Multiple Digital Learning Center students arrested following fights
FERNDALE — Six students from the Digital Learning Center in Ferndale were arrested Sept. 19 after three separate fights that resulted in an administrator with a broken leg and a police officer involved in an incident with a student.
At about 11:50 a.m. Sept. 19, a fight broke out in the cafeteria of the school, which is housed in the Taft Education Center, 427 Allen Road. The fight was between two female students, whom police identified as Joyce Robinson, 19, and a 15-year-old minor.
An administrative staff member was in the area, and while trying to break up the fight, the 15-year-old allegedly swung at the staff member and stomped on his lower leg, causing it to break.
“The fight between the two girls was believed to have started because one girl bumped the other one coming out of the bathroom,” Police Chief Timothy Collins said. “One of the administrators tried to break up the fight, and he was taking one of the young ladies to the ground, and the other person who was fighting kept trying to get into the fight. During that particular engagement, she stomped on the employee’s leg and it ultimately ended up being broken.”
Another fight broke out following the initial fight involving, allegedly, three students — Deante Sullivan, 17; Yolanda Dinkins, 17; and another minor.
“It is high school and, sometimes, (the students) fight over the silliest things,” Collins said. “Once the group got fired up, the second fight started, and you can surmise someone said something about people fighting and that sparked an additional fight over probably the original fight, as silly as it sounds.”
All five of the students in the two fights in the cafeteria were arrested, with the two minors being handed over to their parents with charges pending. Dinkins, Sullivan and Robinson were all charged with resisting and assaulting police, while Dinkins was additionally charged with two counts of assault and battery.
At 3:35 p.m. the same day, the school resource officer observed two men fighting near the entrance of the building. The officer observed a school staff member trying to break up the fight by removing one of the students, whom police identified as Jaylen Duren, 18, but Duren allegedly began fighting with the staff member.
The officer became involved, and Duren allegedly ended up fighting with the officer before another officer arrived, handcuffed Duren and placed him under arrest for resisting and obstructing a police officer and assault and battery.
Ferndale Board of Education President Jim O’Donnell sent out a letter to the community following the fights in which he explained the situation and discussed steps the district was taking to minimize the arrests, especially at the DLC. The district declined to comment beyond the letter.
“Ferndale Public Schools officials take all fights seriously. The students involved will be held accountable for their actions by the school district and in the justice system, while being provided with due process,” O’Donnell wrote. “District officials have put steps in place at the Digital Learning Center to minimize fights and to protect the neighborhood. These include the presence of a police officer, security at the door, building a positive school culture with strong student-teacher relationships, building relationships with the neighborhood association and providing students with the services they need to focus on education.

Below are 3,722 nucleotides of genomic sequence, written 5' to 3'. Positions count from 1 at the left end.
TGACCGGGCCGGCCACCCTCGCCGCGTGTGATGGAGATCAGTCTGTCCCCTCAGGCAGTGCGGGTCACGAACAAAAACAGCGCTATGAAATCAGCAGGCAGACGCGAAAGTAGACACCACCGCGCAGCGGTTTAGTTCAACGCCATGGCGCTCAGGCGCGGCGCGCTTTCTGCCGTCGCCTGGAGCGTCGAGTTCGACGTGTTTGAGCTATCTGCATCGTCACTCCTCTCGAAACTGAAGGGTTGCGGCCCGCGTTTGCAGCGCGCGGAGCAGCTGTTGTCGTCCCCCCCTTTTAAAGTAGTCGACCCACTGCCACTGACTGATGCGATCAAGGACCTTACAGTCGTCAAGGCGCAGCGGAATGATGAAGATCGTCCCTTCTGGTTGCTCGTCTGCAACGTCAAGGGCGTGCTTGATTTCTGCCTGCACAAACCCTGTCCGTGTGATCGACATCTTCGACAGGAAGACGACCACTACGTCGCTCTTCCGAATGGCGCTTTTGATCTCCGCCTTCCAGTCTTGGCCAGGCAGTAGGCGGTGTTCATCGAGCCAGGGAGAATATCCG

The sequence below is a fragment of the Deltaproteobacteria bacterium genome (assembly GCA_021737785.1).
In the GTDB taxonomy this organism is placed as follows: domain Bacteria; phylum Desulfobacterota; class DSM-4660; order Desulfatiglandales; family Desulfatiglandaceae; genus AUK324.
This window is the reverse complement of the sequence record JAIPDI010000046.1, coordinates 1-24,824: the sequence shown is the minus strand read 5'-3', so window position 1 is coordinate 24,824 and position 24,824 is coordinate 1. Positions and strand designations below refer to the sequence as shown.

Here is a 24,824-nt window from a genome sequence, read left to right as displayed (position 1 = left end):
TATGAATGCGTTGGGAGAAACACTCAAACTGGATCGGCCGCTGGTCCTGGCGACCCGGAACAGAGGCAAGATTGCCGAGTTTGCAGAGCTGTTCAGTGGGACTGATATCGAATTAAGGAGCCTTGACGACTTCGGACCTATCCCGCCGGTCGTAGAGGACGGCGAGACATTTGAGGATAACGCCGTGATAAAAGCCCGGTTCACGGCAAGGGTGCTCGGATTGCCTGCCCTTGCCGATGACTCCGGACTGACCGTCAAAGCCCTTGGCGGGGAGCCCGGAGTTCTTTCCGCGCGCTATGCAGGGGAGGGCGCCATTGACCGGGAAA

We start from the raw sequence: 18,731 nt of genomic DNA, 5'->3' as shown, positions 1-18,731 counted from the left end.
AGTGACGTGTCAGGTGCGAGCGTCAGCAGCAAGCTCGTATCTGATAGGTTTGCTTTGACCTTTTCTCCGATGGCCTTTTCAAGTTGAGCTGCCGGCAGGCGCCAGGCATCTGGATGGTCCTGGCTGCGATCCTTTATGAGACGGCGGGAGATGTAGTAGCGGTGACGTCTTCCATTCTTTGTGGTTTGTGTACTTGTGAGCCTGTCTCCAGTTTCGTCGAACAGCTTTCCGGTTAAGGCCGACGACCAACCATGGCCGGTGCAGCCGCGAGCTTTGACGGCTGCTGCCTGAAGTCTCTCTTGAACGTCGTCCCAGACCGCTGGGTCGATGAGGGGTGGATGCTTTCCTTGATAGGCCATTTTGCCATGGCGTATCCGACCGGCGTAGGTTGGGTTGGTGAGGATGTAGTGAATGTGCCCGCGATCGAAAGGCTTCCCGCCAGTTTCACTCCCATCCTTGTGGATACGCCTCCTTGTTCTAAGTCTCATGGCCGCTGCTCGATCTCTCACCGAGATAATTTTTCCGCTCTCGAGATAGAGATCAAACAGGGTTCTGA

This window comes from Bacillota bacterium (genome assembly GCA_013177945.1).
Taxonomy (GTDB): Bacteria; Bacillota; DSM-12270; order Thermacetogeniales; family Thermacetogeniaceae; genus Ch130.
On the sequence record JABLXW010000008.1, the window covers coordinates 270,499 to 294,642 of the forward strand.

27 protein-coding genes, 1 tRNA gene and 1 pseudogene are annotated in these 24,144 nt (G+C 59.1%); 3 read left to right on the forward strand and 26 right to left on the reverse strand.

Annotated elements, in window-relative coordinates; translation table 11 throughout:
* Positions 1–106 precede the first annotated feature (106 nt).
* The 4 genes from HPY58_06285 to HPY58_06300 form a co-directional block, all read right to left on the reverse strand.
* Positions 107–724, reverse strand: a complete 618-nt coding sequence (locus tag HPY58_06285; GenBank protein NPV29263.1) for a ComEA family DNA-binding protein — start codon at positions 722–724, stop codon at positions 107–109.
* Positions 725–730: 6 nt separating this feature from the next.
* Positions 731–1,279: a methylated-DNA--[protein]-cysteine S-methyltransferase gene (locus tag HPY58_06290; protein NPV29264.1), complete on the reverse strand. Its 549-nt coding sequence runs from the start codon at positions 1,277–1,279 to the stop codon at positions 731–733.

“In this case, the DLC staff and the school resources officer worked together to stop the fights, and the involved students were taken into custody by police.”
On Sept. 17, another arrest was made after an 18-year-old, whom police identified as Miles Lindsey, tried to enter the DLC building during restricted hours. As a Ferndale police officer tried to investigate the smell of marijuana coming from the man, he ran from the school and knocked over a woman in the neighboring community while fleeing before he was stopped and arrested, police said.
O’Donnell said in the letter that starting Sept. 23, the district replaced the injured administrator at the DLC, added another administrator to the school and added another security staff member.
“Every student deserves a safe and supportive learning environment,” he wrote. “Even one fight is too many for the students and staff who are involved or witness it. It is important to note that the Digital Learning Center and other Ferndale Public Schools do not have more frequent, nor more intense, fights than do other high schools, in general.
“Since launching the Digital Learning Center in September 2012, the school district has worked to build a positive school culture at the DLC, while also emphasizing the districtwide code of conduct, providing additional security and have the presence of a school resources officer.”
Attorney Somchit Mounsamrouath-Hart, representing Robinson, and attorney Andrew Kowalkowski, representing Dinkins, declined to comment on the case. Attorneys Leesa Frederick, Lyle Harris and Malita Barrett, representing Sullivan, Duren and Lindsey, respectively, could not be reached for comment.
Collins said the Ferndale police are talking with the school district on a daily basis, as the department has a school resources officer at the Digital Learning Center and one for Ferndale and University high schools.
As was the case with the arrest Sept. 17, Collins said the police cannot predict how students will react, and incidents may occasionally spill into the neighboring communities.
“You can’t foresee every single contingency, and there is always the potential of something inside spilling into the neighborhood, but that is not the norm,” he said.
“The norm is the incident occurs inside, and it lives and dies there and won’t spill out. Like we saw earlier that week, however, a kid got away from the police and ran into the neighborhoods, and you can’t predict that, but that is something that can occur at any school,” he said.